The Anglican Cathedral of Second Life

What a week!


 It has been an amazing week for the Anglican Community in SL with a number of huge steps taken forward . God is awesome!!! May God be glorified through this. The first bit of news is that we now have leaders for each of the three services catering for the major timezones! Plus there is a possibility that we might also run a service specifically aimed at the Goth community, and we are also exploring offering regular evening prayer. So the Cathedral will be a hive of activity! I will post more detail of the leadership soon. Right now we are sorting out the technical aspects and creating animations. We hope to start the services in the couple of weeks.

Also I met with my Bishop, Tom Brown from Wellington Diocese and he expressed that upon my ordination in Nov, he would be happy to formally recognize this ministry within SL! This is very cool!new-meeting-area.jpg

And our amazing builder Monty is well on the way to completing the building that we will use for Bible Studies and meetings; including a virtual office for me!! (see image.)

And the final bit of news is that I have decided to include my birth name on screen for all to see (click on image twice to see). I will also be changing my character to look like the real me.

Within SL, the spectrum ranges from those who are pure role players and see SL as a game, to those who see it as an extension of there lives. My view is that SL is an extension of my life. I see SL principally as a platform for doing ministry. Ministry within SL to the growing community of SL, and as a resource support to ministry initiatives in the first life/real life.

I view Second Life as an example of the immediate future of the internet, that of a 3 dimensional platform rather than the present 2D flat presentation. We as a church need to engage with this rapidly developing new platform for communication. Why?

My ideal image of the church is solid at the core and flexible at the edges… The core is our belief. The edge is the engagement with the community around us. We remain solid in what we stand for, but we are prepared to shift and change so as to appropriately interface and connect with the changing community around us.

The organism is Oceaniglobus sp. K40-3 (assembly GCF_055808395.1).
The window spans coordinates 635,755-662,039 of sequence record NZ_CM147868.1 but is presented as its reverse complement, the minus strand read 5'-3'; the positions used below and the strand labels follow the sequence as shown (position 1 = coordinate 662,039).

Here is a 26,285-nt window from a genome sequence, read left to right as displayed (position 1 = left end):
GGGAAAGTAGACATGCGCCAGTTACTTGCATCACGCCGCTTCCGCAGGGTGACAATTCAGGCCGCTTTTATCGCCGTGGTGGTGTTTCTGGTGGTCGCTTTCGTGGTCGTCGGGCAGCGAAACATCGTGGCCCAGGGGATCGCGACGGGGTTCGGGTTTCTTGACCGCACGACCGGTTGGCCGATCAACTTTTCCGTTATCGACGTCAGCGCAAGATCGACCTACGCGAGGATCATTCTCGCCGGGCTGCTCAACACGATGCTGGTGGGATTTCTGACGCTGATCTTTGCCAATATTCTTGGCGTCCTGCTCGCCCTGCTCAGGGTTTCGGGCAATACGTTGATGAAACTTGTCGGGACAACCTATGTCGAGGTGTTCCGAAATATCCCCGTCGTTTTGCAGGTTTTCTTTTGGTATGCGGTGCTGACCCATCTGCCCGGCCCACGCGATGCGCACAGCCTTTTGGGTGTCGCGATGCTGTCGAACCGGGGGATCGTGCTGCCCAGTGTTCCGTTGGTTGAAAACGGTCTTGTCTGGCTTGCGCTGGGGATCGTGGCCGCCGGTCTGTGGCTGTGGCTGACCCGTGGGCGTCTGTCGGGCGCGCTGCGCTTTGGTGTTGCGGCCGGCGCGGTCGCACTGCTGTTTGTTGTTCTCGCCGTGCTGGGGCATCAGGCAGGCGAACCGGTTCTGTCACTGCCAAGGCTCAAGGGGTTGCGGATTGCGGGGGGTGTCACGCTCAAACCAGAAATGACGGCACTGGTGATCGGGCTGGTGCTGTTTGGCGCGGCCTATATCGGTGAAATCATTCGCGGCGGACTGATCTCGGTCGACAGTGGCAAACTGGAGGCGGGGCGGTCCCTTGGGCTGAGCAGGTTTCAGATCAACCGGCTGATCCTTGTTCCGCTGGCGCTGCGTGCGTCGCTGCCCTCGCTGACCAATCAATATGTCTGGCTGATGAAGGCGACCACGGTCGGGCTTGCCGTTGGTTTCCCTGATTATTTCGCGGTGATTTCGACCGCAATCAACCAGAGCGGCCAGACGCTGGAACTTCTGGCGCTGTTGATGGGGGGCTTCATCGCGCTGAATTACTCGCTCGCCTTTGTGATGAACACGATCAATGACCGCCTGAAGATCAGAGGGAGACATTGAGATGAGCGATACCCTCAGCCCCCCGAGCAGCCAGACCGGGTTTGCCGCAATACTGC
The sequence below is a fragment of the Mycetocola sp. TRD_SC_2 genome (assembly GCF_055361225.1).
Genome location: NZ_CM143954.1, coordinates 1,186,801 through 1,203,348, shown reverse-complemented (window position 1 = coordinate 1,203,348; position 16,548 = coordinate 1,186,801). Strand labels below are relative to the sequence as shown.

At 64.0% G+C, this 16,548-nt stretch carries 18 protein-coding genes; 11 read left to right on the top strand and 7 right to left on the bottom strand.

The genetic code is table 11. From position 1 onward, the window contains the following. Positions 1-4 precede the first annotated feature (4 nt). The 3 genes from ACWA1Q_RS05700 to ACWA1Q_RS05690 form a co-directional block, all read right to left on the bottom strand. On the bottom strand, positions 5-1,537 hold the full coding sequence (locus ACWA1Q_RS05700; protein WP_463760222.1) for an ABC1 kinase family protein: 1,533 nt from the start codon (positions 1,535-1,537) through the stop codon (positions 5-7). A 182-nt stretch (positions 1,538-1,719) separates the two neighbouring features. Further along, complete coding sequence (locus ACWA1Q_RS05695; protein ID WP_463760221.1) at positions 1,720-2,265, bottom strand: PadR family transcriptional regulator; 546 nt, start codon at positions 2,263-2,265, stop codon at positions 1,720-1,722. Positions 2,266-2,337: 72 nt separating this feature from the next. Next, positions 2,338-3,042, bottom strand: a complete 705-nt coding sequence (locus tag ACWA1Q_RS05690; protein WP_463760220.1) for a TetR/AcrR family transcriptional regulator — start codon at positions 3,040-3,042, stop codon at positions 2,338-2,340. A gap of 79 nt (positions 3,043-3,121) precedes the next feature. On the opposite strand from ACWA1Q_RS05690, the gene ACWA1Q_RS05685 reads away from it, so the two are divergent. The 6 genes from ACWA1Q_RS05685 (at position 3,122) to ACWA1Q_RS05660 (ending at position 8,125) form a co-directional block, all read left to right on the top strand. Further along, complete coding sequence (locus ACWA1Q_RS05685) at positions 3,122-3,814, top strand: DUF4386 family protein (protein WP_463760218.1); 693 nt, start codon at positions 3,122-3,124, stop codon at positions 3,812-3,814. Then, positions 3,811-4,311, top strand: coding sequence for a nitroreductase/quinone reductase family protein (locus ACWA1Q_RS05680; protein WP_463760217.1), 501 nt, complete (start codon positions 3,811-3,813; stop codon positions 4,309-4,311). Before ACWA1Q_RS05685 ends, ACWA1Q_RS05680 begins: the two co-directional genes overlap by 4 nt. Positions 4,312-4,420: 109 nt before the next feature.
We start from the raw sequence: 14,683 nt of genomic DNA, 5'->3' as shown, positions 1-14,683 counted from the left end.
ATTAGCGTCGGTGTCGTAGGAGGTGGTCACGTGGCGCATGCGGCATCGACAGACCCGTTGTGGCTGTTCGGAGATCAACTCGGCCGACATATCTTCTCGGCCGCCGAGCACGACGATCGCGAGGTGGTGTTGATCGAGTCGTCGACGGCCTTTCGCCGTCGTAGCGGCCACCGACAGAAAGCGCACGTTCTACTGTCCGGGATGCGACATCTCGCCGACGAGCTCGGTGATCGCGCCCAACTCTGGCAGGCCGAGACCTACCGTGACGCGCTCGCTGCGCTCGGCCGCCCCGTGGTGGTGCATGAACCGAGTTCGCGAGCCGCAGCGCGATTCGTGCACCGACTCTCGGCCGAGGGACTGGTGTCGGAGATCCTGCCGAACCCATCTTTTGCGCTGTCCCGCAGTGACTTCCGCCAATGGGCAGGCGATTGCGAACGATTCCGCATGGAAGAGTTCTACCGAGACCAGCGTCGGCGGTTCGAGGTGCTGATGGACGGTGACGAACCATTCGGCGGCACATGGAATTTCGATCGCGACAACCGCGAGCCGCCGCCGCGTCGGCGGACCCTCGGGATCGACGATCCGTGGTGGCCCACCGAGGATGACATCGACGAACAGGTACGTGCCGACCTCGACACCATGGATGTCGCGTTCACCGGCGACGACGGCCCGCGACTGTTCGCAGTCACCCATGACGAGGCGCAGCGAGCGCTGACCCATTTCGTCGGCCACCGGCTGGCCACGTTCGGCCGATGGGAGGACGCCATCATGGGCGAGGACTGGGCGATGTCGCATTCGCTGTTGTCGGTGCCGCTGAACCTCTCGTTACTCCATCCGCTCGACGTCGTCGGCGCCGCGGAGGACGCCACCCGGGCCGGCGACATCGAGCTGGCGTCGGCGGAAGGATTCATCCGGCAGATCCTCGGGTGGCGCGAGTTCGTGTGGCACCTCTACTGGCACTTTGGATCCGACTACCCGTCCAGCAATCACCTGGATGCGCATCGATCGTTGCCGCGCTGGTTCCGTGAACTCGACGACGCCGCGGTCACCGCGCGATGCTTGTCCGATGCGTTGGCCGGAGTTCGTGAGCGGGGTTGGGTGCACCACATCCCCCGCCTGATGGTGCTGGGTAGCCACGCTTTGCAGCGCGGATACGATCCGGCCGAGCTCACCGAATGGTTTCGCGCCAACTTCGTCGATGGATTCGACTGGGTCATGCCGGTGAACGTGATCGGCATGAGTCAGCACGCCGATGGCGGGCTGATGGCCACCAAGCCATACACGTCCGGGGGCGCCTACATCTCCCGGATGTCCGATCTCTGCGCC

The virtual platform is no game or passing fad, but the next step in the development of communication.

You are welcome to join me on the journey!!

Mark Brown/Arkin Ariantho


Author: Mark Brown

CEO of The Bible Society in New Zealand.

3 thoughts on “What a week!

  1. Reminds me of a conversation I had with a bishop in Perth years ago. Anglicans very strength is in flexibility of ideas, but still all coming together in communion.
    He used the analogy of a pendulum. Many ideas across a plain but all supported at a fixed central position. One can move positions as we mature, even change our mind completely but still be supported by that central fixed position of God’s love.

  2. Greetings Hleoduine,

    Thanks for your comment but I feel I need to clarify a fundamental assumption on your part.

    You note, ‘Well, Arkin, you have articulated the “boundary” layer of expectations.’

    Actually that was not my intention! I was simply sharing my perspective and not intending to impose it on the group some sort of charter.

    My vision is clear, to be a diverse community. Though I may not choose to be a furry, they are welcome, as are dragons or what ever shape one’s ava may take. Implicit in this is a respect for someone’s choice to role play within SL. Role players are welcome!

    How you engage with SL is your choice; I will meet you where you are… ‘solid at the core and flexible at the edges’


  3. Well, Arkin, you have articulated the “boundary” layer of expectations – an extension of real life rather than a role play. This is helpful. However, in Real Life, even the most “authentic” people a public “mask” or persona that varies from location to location. The “blunt” person has probably learned from experience to bite their tongue in front of retributive boss, for example. The sad thing, especially amongst religious people, is that they take themselves too seriously. And where did the old Puritan idea that “fun is sin” come into the church?

    Although married in real life, I have had serious associations with the Benedictine order for many years, making retreats to their priories and houses. Anglicanism at prayer, work, and study, is, at its heart, Benedictinism. So in the Cathedral, you or other visitors will, in fact, have to deal with at least one Christian role player wearing a Benedictine habit.


Leave a Reply

Fill in your details below or click an icon to log in: Logo

You are commenting using your account. Log Out /  Change )

Google+ photo

You are commenting using your Google+ account. Log Out /  Change )

Twitter picture

You are commenting using your Twitter account. Log Out /  Change )

Facebook photo

You are commenting using your Facebook account. Log Out /  Change )


Connecting to %s